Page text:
Canadian Spelling: It’s Complicated!
An editor colleague recently asked in an online editors’ group about how to direct a client to information about Canadian spelling. Like a good number of Canadian editors, I shake my head with frustration: It’s complicated.
Canadian English is sometimes presented as half British, half American, but inconveniently neither. However, the real issue is that Canadian English is a thing of its own, drawing on different traditions, and with its own unique words but without a core reference that is regularly updated.
Here are some sources and commentaries.
- The Canadian Oxford Dictionary, 2nd edition, (sometimes referred to as CanOx2) is a gem, but dates back to 2004 and is (sadly) not being updated. Clients might have the printed dictionaries in their offices. Members of Editors Canada can access CanOx2 online as a membership service (choosing the Oxford Reference Online Premium Collection and specifically the Canadian Oxford Dictionary). Others (including clients) might be able to access the same source through their own workplace or public library.
- Caps and Spelling from the Canadian Press is the guide for Canadian journalists, and it’s regularly updated. I recommend Caps and Spelling for words that do not appear in CanOx2 (e.g., Covid-19, bitcoin) or for words that might be changing in meaning, spelling, or both. Members of Editors Canada can access Caps and Spelling online as a membership service.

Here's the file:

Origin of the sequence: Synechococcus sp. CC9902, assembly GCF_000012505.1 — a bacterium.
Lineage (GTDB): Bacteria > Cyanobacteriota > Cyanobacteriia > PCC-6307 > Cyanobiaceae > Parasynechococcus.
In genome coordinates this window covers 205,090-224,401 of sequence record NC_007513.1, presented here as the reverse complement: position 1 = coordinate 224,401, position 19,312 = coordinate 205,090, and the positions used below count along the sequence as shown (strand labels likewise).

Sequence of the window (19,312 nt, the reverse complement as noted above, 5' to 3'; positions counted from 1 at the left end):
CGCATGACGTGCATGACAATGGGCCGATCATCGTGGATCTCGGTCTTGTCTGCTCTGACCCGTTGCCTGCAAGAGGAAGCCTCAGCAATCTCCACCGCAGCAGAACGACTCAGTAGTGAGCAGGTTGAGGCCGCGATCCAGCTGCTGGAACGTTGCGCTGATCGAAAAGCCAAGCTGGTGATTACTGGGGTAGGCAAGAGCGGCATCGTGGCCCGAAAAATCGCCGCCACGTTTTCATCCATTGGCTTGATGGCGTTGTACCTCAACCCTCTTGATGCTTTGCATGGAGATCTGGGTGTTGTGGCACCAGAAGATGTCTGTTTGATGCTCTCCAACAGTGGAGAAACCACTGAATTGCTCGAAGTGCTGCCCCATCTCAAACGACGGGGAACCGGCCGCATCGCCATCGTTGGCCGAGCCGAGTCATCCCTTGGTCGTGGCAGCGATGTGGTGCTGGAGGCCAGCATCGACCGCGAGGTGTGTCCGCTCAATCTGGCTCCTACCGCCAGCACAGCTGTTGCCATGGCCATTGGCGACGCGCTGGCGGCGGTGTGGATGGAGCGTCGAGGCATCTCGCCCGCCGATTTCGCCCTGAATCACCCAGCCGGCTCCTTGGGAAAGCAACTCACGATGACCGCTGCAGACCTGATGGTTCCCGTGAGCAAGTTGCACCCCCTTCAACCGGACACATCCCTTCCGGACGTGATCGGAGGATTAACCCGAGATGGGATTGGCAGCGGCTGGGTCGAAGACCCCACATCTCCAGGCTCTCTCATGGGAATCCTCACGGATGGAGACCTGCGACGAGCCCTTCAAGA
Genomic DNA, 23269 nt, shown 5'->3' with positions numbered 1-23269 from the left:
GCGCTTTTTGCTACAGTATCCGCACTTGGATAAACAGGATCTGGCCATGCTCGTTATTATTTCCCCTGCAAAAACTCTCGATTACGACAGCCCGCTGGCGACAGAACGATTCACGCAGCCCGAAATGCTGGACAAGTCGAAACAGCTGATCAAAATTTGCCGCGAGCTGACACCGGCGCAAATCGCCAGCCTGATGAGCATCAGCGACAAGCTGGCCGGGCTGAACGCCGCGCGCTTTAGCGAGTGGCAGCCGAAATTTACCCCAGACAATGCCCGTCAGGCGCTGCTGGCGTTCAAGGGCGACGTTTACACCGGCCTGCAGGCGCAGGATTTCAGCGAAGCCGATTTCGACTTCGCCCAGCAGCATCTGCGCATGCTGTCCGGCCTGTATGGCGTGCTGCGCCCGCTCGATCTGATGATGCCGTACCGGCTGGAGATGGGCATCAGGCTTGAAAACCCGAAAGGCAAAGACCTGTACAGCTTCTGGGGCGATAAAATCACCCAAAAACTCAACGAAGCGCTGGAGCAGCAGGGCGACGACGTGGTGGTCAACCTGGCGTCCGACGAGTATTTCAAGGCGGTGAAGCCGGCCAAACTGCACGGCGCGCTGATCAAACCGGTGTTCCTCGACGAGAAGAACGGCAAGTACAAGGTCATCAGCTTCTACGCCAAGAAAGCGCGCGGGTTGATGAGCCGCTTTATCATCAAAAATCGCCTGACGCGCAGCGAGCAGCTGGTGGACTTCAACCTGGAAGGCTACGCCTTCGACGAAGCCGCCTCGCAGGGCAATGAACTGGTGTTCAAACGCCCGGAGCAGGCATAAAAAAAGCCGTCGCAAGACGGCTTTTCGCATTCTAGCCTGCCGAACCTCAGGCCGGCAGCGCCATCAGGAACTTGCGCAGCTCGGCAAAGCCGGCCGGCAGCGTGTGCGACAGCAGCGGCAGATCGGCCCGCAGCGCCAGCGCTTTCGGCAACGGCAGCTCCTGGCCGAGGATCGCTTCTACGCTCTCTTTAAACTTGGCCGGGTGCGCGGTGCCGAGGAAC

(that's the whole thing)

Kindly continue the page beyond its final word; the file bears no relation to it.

While the Canadian Oxford Dictionary and CP’s Caps and Spelling might not be available to clients, clients might appreciate an easy-to-access article about Canadian spelling by a Canadian editor (Virginia St-Denis) in the Language Portal of Canada and this page.
Some editors might turn to an online source such “Dave VE7CNV’s Truly Canadian Dictionary of Canadian Spelling,” but I question if it is current. I prefer to stick to CanOx2 and Caps and Spelling as authoritative sources and then keep a careful style sheet.
And for those wondering why there is no updated dictionary of Canadian English, well, it’s a big question and one that is being worked on. This CBC article from 2022 gets into some of the details.